5G Spectrum Reserve Price May Not Go Down in India, Blow to the Telcos: Report

The Digital Communications Commission (DCC) will receive the final set of recommendations that come in response to TRAI. After taking a view on the pricing and other things, DCC will send the recommendations to the Cabinet for final approval.

Highlights

  • 5G spectrum reserve price may not go down any further in India.
  • The Telecom Regulatory Authority of India (TRAI) has already cut the price of the airwaves for the telcos.
  • The Cellular Operators Association of India (COAI) had asked TRAI to revisit the airwaves reserve price and reduce it further.

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5G spectrum reserve price may not go down any further in India. The Telecom Regulatory Authority of India (TRAI) has already cut the price of the airwaves for the telcos. But the price cut was unsatisfactory for the telcos.

The Cellular Operators Association of India (COAI) had asked TRAI to revisit the airwaves reserve price and reduce it further. According to an ET Telecom report, the Department of Telecommunications (DoT) is unlikely going to ask the TRAI to reduce the recommended price of the airwaves any further.

A senior DoT official told the publication that by the end of this week or early next week, the DoT would send its communication to TRAI, and it is unlikely to include any concerns around the reserve price of the spectrum.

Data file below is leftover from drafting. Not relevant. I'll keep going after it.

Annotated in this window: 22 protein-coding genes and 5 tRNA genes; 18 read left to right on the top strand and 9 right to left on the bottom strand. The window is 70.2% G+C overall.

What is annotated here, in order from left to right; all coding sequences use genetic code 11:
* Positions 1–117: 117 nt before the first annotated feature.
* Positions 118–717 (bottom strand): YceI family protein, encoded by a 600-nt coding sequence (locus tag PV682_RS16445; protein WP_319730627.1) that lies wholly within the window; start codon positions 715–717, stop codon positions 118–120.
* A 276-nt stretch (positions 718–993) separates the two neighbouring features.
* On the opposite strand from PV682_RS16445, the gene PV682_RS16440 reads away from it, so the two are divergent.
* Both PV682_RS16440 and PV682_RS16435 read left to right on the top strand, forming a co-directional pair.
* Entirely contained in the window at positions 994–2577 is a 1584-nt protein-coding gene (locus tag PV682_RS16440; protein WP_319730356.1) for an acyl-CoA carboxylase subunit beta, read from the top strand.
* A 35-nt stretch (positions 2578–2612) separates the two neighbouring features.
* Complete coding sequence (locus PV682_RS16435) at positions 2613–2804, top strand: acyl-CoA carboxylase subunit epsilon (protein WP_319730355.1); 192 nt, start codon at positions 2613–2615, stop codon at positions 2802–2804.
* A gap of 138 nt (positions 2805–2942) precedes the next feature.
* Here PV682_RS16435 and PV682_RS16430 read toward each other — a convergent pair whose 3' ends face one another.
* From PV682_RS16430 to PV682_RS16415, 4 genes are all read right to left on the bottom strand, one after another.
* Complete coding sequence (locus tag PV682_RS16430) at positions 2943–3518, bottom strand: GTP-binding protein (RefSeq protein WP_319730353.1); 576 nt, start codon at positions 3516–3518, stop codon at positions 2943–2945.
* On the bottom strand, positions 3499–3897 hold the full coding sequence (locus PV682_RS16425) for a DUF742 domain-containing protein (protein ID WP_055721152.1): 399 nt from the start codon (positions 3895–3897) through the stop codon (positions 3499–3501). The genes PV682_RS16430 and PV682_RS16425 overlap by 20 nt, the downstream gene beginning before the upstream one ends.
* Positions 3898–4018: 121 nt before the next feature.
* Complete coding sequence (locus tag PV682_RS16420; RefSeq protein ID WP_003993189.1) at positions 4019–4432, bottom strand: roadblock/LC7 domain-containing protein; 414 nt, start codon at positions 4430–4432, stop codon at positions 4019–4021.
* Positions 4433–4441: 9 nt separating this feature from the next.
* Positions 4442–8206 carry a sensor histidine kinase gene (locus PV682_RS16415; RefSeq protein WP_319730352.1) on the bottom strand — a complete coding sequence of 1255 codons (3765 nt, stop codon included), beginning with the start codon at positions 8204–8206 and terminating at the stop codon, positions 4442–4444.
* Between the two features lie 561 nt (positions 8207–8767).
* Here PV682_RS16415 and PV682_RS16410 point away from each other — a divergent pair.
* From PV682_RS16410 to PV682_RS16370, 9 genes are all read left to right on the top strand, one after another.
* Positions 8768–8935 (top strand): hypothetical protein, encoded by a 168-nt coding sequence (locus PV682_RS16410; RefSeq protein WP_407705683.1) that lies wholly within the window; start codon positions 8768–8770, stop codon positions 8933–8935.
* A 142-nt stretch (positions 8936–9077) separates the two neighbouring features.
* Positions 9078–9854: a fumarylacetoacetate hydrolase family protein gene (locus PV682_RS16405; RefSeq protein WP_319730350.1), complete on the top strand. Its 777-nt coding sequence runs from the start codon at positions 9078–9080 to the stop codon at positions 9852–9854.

DCC to Make the Final Call Before Sending the Matter to the Cabinet

The Digital Communications Commission (DCC) will receive the final set of recommendations that come in response to TRAI. After taking a view on the pricing and other things, DCC will send the recommendations to the Cabinet for final approval.

This is a huge blow to the telecom operators who were expecting further price cuts on the reserve price of the airwaves. For the C-band spectrum (3.3-3.67 GHz), TRAI has recommended a 36% price cut and set the base price at Rs 317 crore.

Further, the regulatory body has cut the price of the 700 MHz airwaves by 40% to Rs 3,297 crore per MHz over its previous recommendation.

A thing that’s worth noting here is that TRAI recommended the price on the basis of 20 years. If the telcos want the airwaves for 30 years, they will have to pay 1.5 times the price recommended for airwaves for 20 years.

The industry was looking for a major price cut in line with the global prices for the 5G airwaves. But the government is unlikely to go that way.

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